, Volume 472, Issue 5, pp 1619-1635
Date: 03 Dec 2013

Developing a Pathway for High-value, Patient-centered Total Joint Arthroplasty

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Topic
Hip

Abstract

Background

Total joint arthroplasty (TJA) is one of the most widely performed elective procedures; however, there are wide variations in cost and quality among facilities where the procedure is performed.

Questions/purposes

The purposes of this study were to (1) develop a generalizable clinical care pathway for primary TJA using inputs from clinical, academic, and patient stakeholders; and (2) identify system- and patient-level processes to provide safe, effective, efficient, and patient-centered care for patients undergoing TJA.

Methods

We used a combination of quantitative and qualitative methods to design a care pathway that spans 14 months beginning with the presurgical office visit and concluding 12 months after discharge. We derived care suggestions from interviews with 16 hospitals selected based on readmission rates, cost, and quality (n = 10) and author opinion (n = 6). A 32-member multistakeholder panel refined the pathway during a 1-day workshop. Participants were selected based on leadership in orthopaedic (n = 4) and anesthesia (n = 1) specialty societies; involvement in organizations specializing in safety and high reliability care (n = 3), lean production/consumption of care (n = 3), and patient experience of care (n = 3); membership in an interdisciplinary care team of a hospital selected for interviewing (n = 8); recent receipt of a TJA (n = 1); and participation in the pathway development team (n = 9).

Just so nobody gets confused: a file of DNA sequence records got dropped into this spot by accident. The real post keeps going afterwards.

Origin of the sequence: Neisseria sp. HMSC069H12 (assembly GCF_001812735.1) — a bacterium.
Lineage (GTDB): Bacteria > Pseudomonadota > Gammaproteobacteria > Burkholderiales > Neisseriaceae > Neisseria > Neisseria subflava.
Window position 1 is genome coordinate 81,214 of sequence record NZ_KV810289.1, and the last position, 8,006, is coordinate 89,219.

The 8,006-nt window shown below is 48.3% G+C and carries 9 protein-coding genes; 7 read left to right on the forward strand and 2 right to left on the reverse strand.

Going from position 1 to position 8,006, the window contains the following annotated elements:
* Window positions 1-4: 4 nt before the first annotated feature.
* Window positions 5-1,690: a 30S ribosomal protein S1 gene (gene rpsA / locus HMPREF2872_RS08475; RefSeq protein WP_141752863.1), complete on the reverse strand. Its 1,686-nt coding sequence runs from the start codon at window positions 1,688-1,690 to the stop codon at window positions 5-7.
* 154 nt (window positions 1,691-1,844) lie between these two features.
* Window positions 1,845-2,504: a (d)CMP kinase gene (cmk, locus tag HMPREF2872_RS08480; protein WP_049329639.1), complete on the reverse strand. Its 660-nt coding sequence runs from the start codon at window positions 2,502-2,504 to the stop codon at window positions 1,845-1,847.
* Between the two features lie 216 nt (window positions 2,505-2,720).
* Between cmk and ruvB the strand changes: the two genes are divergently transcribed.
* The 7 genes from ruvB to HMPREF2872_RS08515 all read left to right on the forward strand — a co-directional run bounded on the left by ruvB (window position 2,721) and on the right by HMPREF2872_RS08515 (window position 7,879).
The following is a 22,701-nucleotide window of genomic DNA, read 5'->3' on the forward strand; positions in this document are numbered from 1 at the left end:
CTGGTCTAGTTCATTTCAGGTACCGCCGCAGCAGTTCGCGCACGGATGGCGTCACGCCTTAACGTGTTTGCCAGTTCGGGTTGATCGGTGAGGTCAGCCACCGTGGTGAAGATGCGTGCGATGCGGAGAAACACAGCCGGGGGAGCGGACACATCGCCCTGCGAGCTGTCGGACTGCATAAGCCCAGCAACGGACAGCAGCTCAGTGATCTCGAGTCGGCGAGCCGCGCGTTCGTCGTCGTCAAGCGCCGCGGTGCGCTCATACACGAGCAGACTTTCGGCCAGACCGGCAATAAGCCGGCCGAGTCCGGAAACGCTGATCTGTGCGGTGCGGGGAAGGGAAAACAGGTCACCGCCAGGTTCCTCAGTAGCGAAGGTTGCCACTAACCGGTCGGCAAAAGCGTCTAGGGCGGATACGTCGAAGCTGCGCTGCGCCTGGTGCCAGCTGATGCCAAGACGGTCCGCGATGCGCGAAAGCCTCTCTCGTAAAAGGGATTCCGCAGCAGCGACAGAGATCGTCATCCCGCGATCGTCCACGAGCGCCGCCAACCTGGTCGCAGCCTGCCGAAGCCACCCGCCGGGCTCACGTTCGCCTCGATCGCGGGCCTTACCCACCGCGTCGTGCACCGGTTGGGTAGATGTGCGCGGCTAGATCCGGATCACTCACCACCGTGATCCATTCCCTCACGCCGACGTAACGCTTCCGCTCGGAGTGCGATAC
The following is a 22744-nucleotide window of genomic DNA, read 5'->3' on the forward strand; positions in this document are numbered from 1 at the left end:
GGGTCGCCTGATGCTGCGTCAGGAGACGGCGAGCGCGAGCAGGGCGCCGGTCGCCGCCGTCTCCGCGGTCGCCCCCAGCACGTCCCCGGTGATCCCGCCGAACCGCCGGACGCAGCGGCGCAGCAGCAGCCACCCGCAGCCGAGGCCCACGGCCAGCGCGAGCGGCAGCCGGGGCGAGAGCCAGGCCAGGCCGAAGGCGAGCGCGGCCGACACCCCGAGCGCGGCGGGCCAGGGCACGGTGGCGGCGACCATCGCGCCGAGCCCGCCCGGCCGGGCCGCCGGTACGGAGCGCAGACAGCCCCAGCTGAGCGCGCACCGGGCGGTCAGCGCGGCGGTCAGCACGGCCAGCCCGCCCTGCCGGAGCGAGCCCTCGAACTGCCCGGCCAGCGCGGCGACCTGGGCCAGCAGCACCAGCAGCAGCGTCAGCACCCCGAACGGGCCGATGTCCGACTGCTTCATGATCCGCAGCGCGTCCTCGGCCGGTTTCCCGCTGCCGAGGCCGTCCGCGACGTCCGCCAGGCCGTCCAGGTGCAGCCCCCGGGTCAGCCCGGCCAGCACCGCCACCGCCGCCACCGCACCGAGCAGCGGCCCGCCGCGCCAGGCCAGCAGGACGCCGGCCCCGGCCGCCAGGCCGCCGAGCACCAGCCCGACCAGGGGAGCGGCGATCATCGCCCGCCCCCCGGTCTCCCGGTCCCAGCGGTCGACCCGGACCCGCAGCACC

Results

The care pathway includes 40 suggested processes to improve care, 37 techniques to reduce waste, and 55 techniques to improve communication. Central themes include standardization and process improvement, interdisciplinary communication and collaboration, and patient/family engagement and education. Selected recommendations include standardizing care protocols and staff roles; aligning information flow with patient and process flow; identifying a role accountable for care delivery and communication; managing patient expectations; and stratifying patients into the most appropriate care level.

Conclusions

We developed a multidisciplinary clinical care pathway for patients undergoing TJA based on principles of high-value care. The pathway is ready for clinical testing and context-specific adaptation.

Level of Evidence

Level V, therapeutic study. See the Instructions for Authors for a complete description of levels of evidence.

The institution of the authors (ADVC, DAG, ECN, BO, FAF) has received funding from Premier Healthcare Alliance, Inc, Washington, DC, USA, through a research partnership with the Institute for Healthcare Improvement.
All ICMJE Conflict of Interest Forms for authors and Clinical Orthopaedics and Related Research editors and board members are on file with the publication and can be viewed on request.
The primary work for this project was performed at the Institute for Healthcare Improvement main office (Cambridge, MA, USA) and in Washington DC, Hanover, NH, and Lebanon, NH, USA.
A comment to this article is available at http://dx.doi.org/10.1007/s11999-013-3430-8.